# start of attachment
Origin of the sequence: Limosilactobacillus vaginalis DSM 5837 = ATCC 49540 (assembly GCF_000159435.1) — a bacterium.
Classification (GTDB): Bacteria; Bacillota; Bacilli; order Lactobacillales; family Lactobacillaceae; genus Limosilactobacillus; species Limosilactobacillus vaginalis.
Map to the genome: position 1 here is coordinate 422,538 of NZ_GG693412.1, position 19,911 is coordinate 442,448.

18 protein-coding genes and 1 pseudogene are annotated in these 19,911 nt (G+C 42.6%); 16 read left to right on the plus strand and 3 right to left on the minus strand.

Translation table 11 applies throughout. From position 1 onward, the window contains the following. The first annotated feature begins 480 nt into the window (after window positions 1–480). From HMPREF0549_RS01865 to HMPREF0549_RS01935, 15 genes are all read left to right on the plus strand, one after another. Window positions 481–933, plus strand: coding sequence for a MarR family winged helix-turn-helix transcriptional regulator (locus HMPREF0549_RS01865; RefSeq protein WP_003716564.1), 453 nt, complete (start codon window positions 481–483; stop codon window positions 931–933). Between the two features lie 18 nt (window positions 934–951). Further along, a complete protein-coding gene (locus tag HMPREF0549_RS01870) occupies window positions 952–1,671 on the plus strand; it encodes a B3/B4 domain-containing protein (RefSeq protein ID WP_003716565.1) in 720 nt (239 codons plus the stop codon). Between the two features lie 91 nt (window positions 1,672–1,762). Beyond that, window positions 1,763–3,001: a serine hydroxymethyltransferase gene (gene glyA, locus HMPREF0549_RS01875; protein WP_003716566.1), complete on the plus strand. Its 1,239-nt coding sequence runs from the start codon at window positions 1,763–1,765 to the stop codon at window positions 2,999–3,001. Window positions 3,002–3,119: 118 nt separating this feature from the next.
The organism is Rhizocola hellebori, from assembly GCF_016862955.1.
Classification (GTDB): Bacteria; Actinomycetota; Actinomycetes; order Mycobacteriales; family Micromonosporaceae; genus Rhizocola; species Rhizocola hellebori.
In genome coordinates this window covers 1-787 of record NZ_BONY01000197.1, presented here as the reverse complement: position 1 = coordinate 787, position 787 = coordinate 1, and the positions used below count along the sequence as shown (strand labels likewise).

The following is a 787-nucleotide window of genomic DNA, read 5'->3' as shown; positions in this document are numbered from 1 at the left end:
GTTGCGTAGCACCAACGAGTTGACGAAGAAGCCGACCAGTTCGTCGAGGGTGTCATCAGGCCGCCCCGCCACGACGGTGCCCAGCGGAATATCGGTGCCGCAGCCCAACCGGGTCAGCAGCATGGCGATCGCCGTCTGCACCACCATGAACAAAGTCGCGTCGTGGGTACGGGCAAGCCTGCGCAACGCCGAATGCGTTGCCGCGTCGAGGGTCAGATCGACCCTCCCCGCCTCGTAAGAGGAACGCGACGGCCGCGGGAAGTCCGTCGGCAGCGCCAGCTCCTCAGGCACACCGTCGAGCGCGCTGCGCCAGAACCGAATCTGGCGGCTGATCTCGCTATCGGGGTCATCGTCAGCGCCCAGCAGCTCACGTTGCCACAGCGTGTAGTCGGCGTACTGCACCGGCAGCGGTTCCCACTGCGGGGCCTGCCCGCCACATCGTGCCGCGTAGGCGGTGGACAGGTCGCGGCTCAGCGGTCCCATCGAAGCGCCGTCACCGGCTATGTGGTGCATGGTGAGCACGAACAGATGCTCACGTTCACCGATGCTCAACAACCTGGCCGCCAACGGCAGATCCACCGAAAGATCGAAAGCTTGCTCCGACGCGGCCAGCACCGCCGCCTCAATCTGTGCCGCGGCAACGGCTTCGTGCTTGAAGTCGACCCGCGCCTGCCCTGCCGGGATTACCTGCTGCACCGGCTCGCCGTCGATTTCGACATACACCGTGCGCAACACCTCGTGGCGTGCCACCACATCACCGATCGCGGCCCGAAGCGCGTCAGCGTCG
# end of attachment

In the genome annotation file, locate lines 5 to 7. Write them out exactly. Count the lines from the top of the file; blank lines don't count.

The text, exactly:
Translation table 11 applies throughout. From position 1 onward, the window contains the following. The first annotated feature begins 480 nt into the window (after window positions 1–480). From HMPREF0549_RS01865 to HMPREF0549_RS01935, 15 genes are all read left to right on the plus strand, one after another. Window positions 481–933, plus strand: coding sequence for a MarR family winged helix-turn-helix transcriptional regulator (locus HMPREF0549_RS01865; RefSeq protein WP_003716564.1), 453 nt, complete (start codon window positions 481–483; stop codon window positions 931–933). Between the two features lie 18 nt (window positions 934–951). Further along, a complete protein-coding gene (locus tag HMPREF0549_RS01870) occupies window positions 952–1,671 on the plus strand; it encodes a B3/B4 domain-containing protein (RefSeq protein ID WP_003716565.1) in 720 nt (239 codons plus the stop codon). Between the two features lie 91 nt (window positions 1,672–1,762). Beyond that, window positions 1,763–3,001: a serine hydroxymethyltransferase gene (gene glyA, locus HMPREF0549_RS01875; protein WP_003716566.1), complete on the plus strand. Its 1,239-nt coding sequence runs from the start codon at window positions 1,763–1,765 to the stop codon at window positions 2,999–3,001. Window positions 3,002–3,119: 118 nt separating this feature from the next.
The organism is Rhizocola hellebori, from assembly GCF_016862955.1.
Classification (GTDB): Bacteria; Actinomycetota; Actinomycetes; order Mycobacteriales; family Micromonosporaceae; genus Rhizocola; species Rhizocola hellebori.